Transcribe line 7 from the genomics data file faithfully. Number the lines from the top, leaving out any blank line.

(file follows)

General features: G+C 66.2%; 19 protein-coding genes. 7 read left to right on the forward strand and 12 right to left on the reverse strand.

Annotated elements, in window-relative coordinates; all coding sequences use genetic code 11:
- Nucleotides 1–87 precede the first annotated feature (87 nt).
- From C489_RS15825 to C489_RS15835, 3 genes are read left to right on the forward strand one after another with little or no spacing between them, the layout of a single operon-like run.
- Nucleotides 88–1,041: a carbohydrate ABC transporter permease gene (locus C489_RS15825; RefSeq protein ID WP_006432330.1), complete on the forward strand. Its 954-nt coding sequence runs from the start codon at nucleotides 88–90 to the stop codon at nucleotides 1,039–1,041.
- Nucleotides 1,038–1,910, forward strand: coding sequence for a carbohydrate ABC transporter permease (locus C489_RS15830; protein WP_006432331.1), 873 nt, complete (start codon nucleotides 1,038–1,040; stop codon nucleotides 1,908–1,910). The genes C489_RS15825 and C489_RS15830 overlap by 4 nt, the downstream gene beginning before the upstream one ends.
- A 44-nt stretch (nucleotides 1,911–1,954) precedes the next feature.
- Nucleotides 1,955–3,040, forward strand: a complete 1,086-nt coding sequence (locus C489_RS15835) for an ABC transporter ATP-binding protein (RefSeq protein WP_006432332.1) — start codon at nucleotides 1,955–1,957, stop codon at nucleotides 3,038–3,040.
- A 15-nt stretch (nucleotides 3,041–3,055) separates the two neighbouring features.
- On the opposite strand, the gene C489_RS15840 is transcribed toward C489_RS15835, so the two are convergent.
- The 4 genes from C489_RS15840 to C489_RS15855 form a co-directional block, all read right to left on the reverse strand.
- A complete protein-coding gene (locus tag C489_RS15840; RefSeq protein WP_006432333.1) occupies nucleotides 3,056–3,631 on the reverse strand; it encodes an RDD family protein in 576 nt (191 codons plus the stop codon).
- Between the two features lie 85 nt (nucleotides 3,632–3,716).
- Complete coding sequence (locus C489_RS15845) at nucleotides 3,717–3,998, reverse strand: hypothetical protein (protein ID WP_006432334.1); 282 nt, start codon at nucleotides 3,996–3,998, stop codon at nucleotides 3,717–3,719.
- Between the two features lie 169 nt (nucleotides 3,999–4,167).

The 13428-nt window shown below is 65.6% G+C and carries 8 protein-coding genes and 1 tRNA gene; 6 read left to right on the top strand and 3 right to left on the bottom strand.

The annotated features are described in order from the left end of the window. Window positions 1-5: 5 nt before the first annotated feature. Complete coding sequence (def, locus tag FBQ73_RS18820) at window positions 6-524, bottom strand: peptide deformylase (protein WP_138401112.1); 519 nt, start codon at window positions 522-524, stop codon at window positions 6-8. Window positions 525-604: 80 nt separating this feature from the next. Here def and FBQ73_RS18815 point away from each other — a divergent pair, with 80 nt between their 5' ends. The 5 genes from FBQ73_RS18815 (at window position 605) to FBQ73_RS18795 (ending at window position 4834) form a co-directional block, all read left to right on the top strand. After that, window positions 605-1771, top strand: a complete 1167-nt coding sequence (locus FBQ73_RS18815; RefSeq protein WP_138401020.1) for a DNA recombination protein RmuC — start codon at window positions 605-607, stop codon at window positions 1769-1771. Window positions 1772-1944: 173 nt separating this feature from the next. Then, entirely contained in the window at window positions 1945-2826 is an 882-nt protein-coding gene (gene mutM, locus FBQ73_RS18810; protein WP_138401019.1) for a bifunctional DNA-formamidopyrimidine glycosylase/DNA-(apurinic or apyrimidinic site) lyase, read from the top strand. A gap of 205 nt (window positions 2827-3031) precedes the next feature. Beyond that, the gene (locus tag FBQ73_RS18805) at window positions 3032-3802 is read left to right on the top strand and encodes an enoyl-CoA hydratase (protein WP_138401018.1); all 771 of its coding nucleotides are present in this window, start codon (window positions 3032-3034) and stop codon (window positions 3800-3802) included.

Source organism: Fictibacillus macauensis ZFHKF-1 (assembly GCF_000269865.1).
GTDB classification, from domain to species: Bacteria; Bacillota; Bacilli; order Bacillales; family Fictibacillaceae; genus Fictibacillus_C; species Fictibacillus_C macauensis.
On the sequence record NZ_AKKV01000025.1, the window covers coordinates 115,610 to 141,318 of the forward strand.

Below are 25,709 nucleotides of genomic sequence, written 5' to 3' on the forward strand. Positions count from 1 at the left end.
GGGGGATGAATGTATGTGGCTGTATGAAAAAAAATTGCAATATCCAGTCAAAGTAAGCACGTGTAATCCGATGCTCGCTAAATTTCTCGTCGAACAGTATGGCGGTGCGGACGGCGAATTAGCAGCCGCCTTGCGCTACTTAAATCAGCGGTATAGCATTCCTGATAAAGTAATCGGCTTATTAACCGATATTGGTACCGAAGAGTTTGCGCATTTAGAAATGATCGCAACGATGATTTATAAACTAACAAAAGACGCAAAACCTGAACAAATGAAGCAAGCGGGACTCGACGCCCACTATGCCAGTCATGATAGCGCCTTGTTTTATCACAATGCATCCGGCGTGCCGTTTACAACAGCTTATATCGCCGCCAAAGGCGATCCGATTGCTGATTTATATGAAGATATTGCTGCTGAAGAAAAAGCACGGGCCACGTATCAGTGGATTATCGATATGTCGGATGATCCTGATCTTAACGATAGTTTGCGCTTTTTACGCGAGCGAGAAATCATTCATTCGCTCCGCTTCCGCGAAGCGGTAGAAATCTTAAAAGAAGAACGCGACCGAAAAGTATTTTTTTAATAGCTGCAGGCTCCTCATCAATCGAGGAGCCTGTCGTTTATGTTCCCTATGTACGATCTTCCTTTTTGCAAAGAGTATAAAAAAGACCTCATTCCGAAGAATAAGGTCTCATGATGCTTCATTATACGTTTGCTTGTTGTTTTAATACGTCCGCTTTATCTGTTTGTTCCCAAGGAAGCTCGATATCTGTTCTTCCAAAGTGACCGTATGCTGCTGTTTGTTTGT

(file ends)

- A 44-nt stretch (nucleotides 1,911–1,954) precedes the next feature.